A book just beckoned me to pick it up was 1Q84 by Haruki Murakmi, an epic novel set in an alternative universe within the year 1984. One of the people who has noticed the shift in time is Aomame, a beautiful hit woman in Tokyo.
As she tries to unravels what this new world has in store, an old childhood friend,Tengo, crosses her path unexpectedly and the two of them need to connect before the myriad of outside forces(including a bizarre cult,a wealthy widow who has abusive men assassinated and a bodyguard fond of quoting Chekhov) tear them and this new reality apart.
I've never read Murakami before yet I know of his literary reputation for writing oddly themed books with interesting characters such as The Wind-Up Bird Chronicle and Norwegian Wood, both of which are way shorter than this book. Perhaps starting with one of those is the more sensible route but this was the book that got my attention and sometimes your first instinct is your best one:
I also picked up Fredik Backman's A Man Called Ove, which was the basis for one of the Best Foreign Film nominees at this year's Oscars. It's translated from Swedish and tells the story of the title character who at first appears to be your typical grumpy old man.
What he is is tired of life, now that his beloved wife has died and along with being made to retire, is not satisfied with berating his neighbors over their violations of local protocol. Ove plans to join his wife but a new family that has just moved in winds up urging him to stay alive.
I've started this book already and despite the plot description, it's a charming read. The humor is dark at times yet smartly done, plus Ove's backstory is slowly revealed and you get more of a sense about why he is the way he is. I plan to see the movie as well (via Netflix) and probably read more of Backman's works, which are fortunately readily available in the U.S..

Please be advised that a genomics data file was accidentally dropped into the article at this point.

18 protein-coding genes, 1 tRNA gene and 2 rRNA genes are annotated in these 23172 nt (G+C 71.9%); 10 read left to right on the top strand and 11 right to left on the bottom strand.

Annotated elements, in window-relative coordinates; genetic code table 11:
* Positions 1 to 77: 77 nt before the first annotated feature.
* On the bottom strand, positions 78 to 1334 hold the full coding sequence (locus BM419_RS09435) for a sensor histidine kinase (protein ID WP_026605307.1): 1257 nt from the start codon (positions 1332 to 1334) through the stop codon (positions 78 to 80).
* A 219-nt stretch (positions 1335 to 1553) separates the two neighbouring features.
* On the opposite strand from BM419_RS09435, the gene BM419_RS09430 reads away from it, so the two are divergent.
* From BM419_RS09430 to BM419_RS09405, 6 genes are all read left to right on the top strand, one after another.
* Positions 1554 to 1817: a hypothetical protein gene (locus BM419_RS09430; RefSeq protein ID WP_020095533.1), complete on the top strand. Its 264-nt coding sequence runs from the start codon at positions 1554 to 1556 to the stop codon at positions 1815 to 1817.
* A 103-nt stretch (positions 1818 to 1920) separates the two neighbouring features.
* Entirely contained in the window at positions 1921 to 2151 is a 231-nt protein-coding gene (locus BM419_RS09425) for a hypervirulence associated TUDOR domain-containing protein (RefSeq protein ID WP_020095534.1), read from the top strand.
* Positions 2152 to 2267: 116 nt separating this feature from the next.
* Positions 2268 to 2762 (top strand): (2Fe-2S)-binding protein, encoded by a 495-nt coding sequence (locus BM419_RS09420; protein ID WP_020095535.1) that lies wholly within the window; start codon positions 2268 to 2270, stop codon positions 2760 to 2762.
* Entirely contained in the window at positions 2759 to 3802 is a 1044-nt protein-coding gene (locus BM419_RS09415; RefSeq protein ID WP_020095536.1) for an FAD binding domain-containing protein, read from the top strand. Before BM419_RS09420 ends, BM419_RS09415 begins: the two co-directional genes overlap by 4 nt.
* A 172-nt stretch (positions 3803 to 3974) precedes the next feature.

Discovering a new author is great, especially when you've heard plenty of good word on their work and find that it was all true. Sort of like making a new best friend, only I wouldn't break up so quickly due to the car they drive like our determined leading man feels he has to:
Summer at Little Beach Street Bakery has our leading lady Polly Waterford doing well in life and love at her seaside bake shop. However, when the property changes hands, she is forced out of the building yet is not about to give up on her business.
With the help of her friends, including beekeeper boyfriend Huckle, Polly sets up a food truck but there are more hurdles on the horizon to overcome. Jenny Colgan really has a nice knack for engaging lighthearted fare, which is just as tasty as the recipes she includes in some of her books. I have high hopes that this summery read will be as refreshingly sweet as the lemon posset that Colgan insists is a lovely seasonal treat:
I paired that purchase with The Brief Wondrous Life of Oscar Wao by Junot Diaz, a book that I've been meaning to try and what better time than now?
The Pulitzer Prize winning novel has a lonely teenage hero living through his geekish pursuits in New Jersey yet the scope of the book is so much more than that. Oscar's family back in the Dominican Republic went through some incredible drama of their own, particularly under the regime of dictator Rafael Trujillo that affected the course of their life and perhaps cast down an ancient curse upon them as well.
There are touches of magical realism, along with intense bursts of footnotes and heartfelt narratives that mix and match genres as they go forth. In addition to the many honors that this book has won, it's also a nominee for the One Book, One New York reading campaign that will announce it's winner soon. Even if it's not chosen for that program, this certainly is a novel worth reading this year indeed:
As I said earlier, A Man Called Ove is the first book that I've been reading out of this bunch. However, I am still not sure of which one of these to take up after that. Such a fun problem to have, deciding what to read next-if only all of us could have such a positive choice to deal with! Then again, maybe we can: